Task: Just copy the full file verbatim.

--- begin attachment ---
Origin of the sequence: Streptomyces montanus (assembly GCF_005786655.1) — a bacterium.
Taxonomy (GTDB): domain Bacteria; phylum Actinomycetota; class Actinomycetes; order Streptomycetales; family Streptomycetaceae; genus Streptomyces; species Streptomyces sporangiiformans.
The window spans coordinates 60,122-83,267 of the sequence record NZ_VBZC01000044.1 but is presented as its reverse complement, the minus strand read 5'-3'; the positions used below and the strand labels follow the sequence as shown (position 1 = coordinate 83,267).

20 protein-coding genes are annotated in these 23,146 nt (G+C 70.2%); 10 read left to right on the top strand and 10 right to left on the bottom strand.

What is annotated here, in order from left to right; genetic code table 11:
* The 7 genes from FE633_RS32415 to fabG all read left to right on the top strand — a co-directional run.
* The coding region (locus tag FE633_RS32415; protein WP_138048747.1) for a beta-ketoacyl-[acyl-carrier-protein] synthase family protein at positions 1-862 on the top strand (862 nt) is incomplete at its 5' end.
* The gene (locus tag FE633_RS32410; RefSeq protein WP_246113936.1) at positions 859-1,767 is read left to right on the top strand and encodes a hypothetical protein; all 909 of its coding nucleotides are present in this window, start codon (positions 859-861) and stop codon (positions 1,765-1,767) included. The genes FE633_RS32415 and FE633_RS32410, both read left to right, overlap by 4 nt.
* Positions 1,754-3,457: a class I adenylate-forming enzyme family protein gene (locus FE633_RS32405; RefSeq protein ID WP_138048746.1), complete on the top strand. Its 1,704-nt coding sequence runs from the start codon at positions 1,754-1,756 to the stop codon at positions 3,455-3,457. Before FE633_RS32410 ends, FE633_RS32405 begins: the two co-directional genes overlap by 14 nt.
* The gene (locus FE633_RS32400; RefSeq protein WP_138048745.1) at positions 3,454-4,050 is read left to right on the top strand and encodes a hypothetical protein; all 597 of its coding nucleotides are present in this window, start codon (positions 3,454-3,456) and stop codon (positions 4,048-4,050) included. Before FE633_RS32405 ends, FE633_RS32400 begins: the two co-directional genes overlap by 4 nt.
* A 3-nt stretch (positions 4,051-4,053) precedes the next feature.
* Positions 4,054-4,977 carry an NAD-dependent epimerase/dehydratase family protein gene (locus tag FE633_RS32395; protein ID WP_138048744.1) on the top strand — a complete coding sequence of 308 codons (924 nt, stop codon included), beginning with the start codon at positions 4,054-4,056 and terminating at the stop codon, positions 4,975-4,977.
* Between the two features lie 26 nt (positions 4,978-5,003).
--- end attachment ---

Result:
Origin of the sequence: Streptomyces montanus (assembly GCF_005786655.1) — a bacterium.
Taxonomy (GTDB): domain Bacteria; phylum Actinomycetota; class Actinomycetes; order Streptomycetales; family Streptomycetaceae; genus Streptomyces; species Streptomyces sporangiiformans.
The window spans coordinates 60,122-83,267 of the sequence record NZ_VBZC01000044.1 but is presented as its reverse complement, the minus strand read 5'-3'; the positions used below and the strand labels follow the sequence as shown (position 1 = coordinate 83,267).

20 protein-coding genes are annotated in these 23,146 nt (G+C 70.2%); 10 read left to right on the top strand and 10 right to left on the bottom strand.

What is annotated here, in order from left to right; genetic code table 11:
* The 7 genes from FE633_RS32415 to fabG all read left to right on the top strand — a co-directional run.
* The coding region (locus tag FE633_RS32415; protein WP_138048747.1) for a beta-ketoacyl-[acyl-carrier-protein] synthase family protein at positions 1-862 on the top strand (862 nt) is incomplete at its 5' end.
* The gene (locus tag FE633_RS32410; RefSeq protein WP_246113936.1) at positions 859-1,767 is read left to right on the top strand and encodes a hypothetical protein; all 909 of its coding nucleotides are present in this window, start codon (positions 859-861) and stop codon (positions 1,765-1,767) included. The genes FE633_RS32415 and FE633_RS32410, both read left to right, overlap by 4 nt.
* Positions 1,754-3,457: a class I adenylate-forming enzyme family protein gene (locus FE633_RS32405; RefSeq protein ID WP_138048746.1), complete on the top strand. Its 1,704-nt coding sequence runs from the start codon at positions 1,754-1,756 to the stop codon at positions 3,455-3,457. Before FE633_RS32410 ends, FE633_RS32405 begins: the two co-directional genes overlap by 14 nt.
* The gene (locus FE633_RS32400; RefSeq protein WP_138048745.1) at positions 3,454-4,050 is read left to right on the top strand and encodes a hypothetical protein; all 597 of its coding nucleotides are present in this window, start codon (positions 3,454-3,456) and stop codon (positions 4,048-4,050) included. Before FE633_RS32405 ends, FE633_RS32400 begins: the two co-directional genes overlap by 4 nt.
* A 3-nt stretch (positions 4,051-4,053) precedes the next feature.
* Positions 4,054-4,977 carry an NAD-dependent epimerase/dehydratase family protein gene (locus tag FE633_RS32395; protein ID WP_138048744.1) on the top strand — a complete coding sequence of 308 codons (924 nt, stop codon included), beginning with the start codon at positions 4,054-4,056 and terminating at the stop codon, positions 4,975-4,977.
* Between the two features lie 26 nt (positions 4,978-5,003).